Is Chris Rock a Prophet?
New York Magazine recently published an interview with Chris Rock that has already been getting coverage from other media outlets (You can read it here). It is honestly one of the most fascinating pieces that I have read in some time. It's a sprawling conversation covering Ferguson, racism, the process and difficulty of doing comedy, income inequality, Bill Cosby, the slowness of change, politics, and, because this is why the interview is taking place, his new movie.
What Rock has to say is incisive and often funny, but what fascinates me is his honesty. We live in a culture where every opinion that comes out of someone's mouth seems engineered by a group of people in a lab to generate some sort of response. Oftentimes I feel like politicians, public speakers, and preachers parse out every syllable of what they're saying to play to their base. The conversations going on in the media always feel scripted and therefore stilted.
So it is interesting to me when Rock says that one of his main approaches to comedy is asking the question: "Okay, what if the thing that everybody's talking about is wrong?" I have noticed that in work of great comedians. There is this tendency among Rock, Louis CK, and others to go against the grain, to talk about the things that no one else is talking about. It can be unsettling, uncomfortable, and crass, but it cuts in a way that might speak more truth than what you see on the evening news.
Another quote that I can't get out of my head followed a question about whether it's possible to be funny when you're playing to people in power. Rock answered, "I'll say this. Poor people laugh harder than rich people." There is a thread of something there that seems almost biblical to me; like it's a remix on the Beatitudes or speaks to the rawer emotions of those that are on the outs. That reminded me of something else Rock had said earlier.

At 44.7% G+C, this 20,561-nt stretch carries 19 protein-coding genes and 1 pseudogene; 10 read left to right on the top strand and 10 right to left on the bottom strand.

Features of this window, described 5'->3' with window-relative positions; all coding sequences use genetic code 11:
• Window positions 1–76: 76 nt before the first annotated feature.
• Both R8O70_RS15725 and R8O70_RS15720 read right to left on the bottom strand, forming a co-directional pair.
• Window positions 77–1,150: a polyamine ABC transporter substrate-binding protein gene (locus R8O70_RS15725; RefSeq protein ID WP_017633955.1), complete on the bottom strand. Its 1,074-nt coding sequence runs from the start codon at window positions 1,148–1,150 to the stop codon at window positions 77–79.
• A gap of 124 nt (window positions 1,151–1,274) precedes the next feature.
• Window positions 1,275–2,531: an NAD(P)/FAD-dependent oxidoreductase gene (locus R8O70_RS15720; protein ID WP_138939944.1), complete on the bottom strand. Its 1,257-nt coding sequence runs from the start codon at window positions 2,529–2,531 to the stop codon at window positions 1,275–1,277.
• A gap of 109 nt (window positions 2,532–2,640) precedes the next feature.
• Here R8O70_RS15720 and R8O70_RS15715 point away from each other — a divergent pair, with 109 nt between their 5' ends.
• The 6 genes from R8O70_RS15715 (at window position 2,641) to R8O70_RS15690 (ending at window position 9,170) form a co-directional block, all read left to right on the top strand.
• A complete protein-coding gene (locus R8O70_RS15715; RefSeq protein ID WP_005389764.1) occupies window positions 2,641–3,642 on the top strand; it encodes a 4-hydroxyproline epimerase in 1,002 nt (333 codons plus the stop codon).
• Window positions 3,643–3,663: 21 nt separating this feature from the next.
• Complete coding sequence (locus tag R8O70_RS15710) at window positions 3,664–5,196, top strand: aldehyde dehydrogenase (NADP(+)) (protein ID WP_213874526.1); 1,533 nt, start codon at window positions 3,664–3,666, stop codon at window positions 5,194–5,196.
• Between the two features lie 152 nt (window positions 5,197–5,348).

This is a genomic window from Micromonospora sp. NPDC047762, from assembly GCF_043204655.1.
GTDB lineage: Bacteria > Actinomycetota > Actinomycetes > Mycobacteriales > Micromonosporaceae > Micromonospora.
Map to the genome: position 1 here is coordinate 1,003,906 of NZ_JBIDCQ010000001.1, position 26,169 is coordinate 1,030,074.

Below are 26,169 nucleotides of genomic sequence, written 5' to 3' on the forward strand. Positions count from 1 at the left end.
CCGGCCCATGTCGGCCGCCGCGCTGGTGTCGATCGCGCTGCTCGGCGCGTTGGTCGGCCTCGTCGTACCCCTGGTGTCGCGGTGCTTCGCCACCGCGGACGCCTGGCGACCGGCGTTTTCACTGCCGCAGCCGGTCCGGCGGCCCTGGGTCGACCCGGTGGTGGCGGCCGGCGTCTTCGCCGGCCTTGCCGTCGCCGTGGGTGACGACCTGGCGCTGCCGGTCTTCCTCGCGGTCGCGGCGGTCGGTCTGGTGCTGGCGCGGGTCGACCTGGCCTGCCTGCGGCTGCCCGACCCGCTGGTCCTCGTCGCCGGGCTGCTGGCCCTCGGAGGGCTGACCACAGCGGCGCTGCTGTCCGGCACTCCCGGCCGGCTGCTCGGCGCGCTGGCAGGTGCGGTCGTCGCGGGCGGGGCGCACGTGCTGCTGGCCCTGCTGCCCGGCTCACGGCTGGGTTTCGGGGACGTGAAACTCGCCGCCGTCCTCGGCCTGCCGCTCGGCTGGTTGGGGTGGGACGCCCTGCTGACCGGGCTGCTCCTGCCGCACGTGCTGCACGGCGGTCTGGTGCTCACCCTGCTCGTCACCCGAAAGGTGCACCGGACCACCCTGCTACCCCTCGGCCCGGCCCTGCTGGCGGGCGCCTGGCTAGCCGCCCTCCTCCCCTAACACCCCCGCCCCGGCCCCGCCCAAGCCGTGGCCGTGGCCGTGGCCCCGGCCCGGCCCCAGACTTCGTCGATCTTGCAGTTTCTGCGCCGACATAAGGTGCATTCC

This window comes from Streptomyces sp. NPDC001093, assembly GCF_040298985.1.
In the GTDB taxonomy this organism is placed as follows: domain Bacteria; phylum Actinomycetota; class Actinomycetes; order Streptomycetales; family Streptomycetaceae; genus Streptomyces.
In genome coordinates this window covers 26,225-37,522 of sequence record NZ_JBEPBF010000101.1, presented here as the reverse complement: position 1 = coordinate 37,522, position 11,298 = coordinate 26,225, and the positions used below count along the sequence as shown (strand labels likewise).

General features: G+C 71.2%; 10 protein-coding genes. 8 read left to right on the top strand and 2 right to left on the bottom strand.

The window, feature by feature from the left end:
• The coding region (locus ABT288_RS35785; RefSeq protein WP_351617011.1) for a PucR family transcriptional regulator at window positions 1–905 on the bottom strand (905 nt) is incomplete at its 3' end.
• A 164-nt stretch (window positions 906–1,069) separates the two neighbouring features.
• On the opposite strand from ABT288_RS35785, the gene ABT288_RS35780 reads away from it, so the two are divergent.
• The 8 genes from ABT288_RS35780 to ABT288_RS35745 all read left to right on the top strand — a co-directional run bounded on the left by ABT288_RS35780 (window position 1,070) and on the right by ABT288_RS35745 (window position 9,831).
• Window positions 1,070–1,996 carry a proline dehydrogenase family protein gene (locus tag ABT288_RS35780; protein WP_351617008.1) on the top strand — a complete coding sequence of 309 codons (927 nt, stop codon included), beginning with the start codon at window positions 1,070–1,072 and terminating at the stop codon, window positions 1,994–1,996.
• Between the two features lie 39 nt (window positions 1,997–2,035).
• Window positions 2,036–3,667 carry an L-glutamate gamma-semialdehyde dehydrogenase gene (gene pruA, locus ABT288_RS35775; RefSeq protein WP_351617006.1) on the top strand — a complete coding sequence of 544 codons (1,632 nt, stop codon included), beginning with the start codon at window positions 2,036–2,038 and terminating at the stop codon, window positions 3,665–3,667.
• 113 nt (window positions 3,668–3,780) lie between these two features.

During Advent, we read the prophets. This is in part because we see them pointing to Jesus, but the entire time they are talking about how those that are poor, abused, and underfoot have not been forgotten by God. The prophets are always getting in trouble because they are speaking truth to power. That gig earns a person a lot of backlash: hatred, abuse, and even death. Those in charge loved the prophets until they found themselves on the wrong end of the punchline. Interestingly, we don't read much of what the poor thought about Amos or Isaiah. They probably loved those guys.
Prophecy is the business of the church. And I don't mean prophecy in the future-predicting kind of way. Prophecy is speaking about the things in the world that don't line up with how God wants them to be. Prophecy is about goodness and justice.
I do not see the church being particularly prophetic these days. You may be thinking, "What? The church rails against culture all the time." Yes. The church is all too happy to talk about what is wrong with those people out there. That kind of talk is absolutely what the kings wanted from their prophets. "Tell us how God is going to cut down our enemies and make us great."
Yet prophecy challenges. It cuts to the issue of what is messed up in our hearts. It speaks up for the vulnerable. It upsets the places in which we have become comfortable. That's a tough gig. Even though prophecy includes mercy (it is not a never-ending list of "This is why you're a horrible person"), people typically don't want to hear about what's wrong with the world. We would just rather keep the troubles out of sight and out of mind. Or there are even times when we would like to be convinced that the wrong things we are doing are actually right even though they are hurting others.